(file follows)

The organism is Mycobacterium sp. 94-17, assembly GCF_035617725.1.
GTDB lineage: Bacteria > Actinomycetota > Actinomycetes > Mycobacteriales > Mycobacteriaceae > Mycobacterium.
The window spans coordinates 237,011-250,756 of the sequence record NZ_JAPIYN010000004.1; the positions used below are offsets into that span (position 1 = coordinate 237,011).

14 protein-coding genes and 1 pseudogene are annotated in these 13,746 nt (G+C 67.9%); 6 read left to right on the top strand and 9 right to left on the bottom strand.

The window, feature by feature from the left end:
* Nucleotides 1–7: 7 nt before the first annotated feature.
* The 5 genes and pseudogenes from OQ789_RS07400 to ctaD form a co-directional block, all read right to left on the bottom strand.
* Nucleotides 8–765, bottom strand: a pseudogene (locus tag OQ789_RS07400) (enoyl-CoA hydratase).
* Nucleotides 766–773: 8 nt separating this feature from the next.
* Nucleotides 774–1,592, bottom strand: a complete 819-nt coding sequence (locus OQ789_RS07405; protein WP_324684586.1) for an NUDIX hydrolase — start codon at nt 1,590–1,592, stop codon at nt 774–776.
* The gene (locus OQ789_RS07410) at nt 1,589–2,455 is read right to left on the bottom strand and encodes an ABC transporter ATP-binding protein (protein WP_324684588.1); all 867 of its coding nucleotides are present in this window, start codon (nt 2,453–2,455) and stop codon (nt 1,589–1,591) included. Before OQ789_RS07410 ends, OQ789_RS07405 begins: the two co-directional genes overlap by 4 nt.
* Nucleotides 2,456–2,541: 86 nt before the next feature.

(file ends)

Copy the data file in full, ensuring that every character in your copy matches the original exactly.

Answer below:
The organism is Mycobacterium sp. 94-17, assembly GCF_035617725.1.
GTDB lineage: Bacteria > Actinomycetota > Actinomycetes > Mycobacteriales > Mycobacteriaceae > Mycobacterium.
The window spans coordinates 237,011-250,756 of the sequence record NZ_JAPIYN010000004.1; the positions used below are offsets into that span (position 1 = coordinate 237,011).

14 protein-coding genes and 1 pseudogene are annotated in these 13,746 nt (G+C 67.9%); 6 read left to right on the top strand and 9 right to left on the bottom strand.

The window, feature by feature from the left end:
* Nucleotides 1–7: 7 nt before the first annotated feature.
* The 5 genes and pseudogenes from OQ789_RS07400 to ctaD form a co-directional block, all read right to left on the bottom strand.
* Nucleotides 8–765, bottom strand: a pseudogene (locus tag OQ789_RS07400) (enoyl-CoA hydratase).
* Nucleotides 766–773: 8 nt separating this feature from the next.
* Nucleotides 774–1,592, bottom strand: a complete 819-nt coding sequence (locus OQ789_RS07405; protein WP_324684586.1) for an NUDIX hydrolase — start codon at nt 1,590–1,592, stop codon at nt 774–776.
* The gene (locus OQ789_RS07410) at nt 1,589–2,455 is read right to left on the bottom strand and encodes an ABC transporter ATP-binding protein (protein WP_324684588.1); all 867 of its coding nucleotides are present in this window, start codon (nt 2,453–2,455) and stop codon (nt 1,589–1,591) included. Before OQ789_RS07410 ends, OQ789_RS07405 begins: the two co-directional genes overlap by 4 nt.
* Nucleotides 2,456–2,541: 86 nt before the next feature.